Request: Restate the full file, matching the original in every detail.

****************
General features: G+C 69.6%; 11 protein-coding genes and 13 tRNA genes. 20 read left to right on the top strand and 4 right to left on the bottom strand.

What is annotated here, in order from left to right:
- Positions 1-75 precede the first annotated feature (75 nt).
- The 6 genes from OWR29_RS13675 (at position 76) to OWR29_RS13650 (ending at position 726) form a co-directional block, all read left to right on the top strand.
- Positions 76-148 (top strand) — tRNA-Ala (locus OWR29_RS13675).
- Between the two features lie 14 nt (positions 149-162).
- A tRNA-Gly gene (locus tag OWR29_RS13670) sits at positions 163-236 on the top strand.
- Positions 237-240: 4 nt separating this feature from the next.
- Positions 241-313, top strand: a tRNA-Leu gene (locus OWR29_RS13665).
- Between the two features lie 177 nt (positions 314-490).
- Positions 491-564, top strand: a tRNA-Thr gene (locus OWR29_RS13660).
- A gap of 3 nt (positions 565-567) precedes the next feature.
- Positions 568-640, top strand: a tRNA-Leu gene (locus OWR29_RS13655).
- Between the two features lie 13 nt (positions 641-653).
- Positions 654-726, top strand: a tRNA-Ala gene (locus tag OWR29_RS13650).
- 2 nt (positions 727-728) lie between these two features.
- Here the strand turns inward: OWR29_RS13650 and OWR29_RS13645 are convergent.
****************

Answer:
General features: G+C 69.6%; 11 protein-coding genes and 13 tRNA genes. 20 read left to right on the top strand and 4 right to left on the bottom strand.

What is annotated here, in order from left to right:
- Positions 1-75 precede the first annotated feature (75 nt).
- The 6 genes from OWR29_RS13675 (at position 76) to OWR29_RS13650 (ending at position 726) form a co-directional block, all read left to right on the top strand.
- Positions 76-148 (top strand) — tRNA-Ala (locus OWR29_RS13675).
- Between the two features lie 14 nt (positions 149-162).
- A tRNA-Gly gene (locus tag OWR29_RS13670) sits at positions 163-236 on the top strand.
- Positions 237-240: 4 nt separating this feature from the next.
- Positions 241-313, top strand: a tRNA-Leu gene (locus OWR29_RS13665).
- Between the two features lie 177 nt (positions 314-490).
- Positions 491-564, top strand: a tRNA-Thr gene (locus OWR29_RS13660).
- A gap of 3 nt (positions 565-567) precedes the next feature.
- Positions 568-640, top strand: a tRNA-Leu gene (locus OWR29_RS13655).
- Between the two features lie 13 nt (positions 641-653).
- Positions 654-726, top strand: a tRNA-Ala gene (locus tag OWR29_RS13650).
- 2 nt (positions 727-728) lie between these two features.
- Here the strand turns inward: OWR29_RS13650 and OWR29_RS13645 are convergent.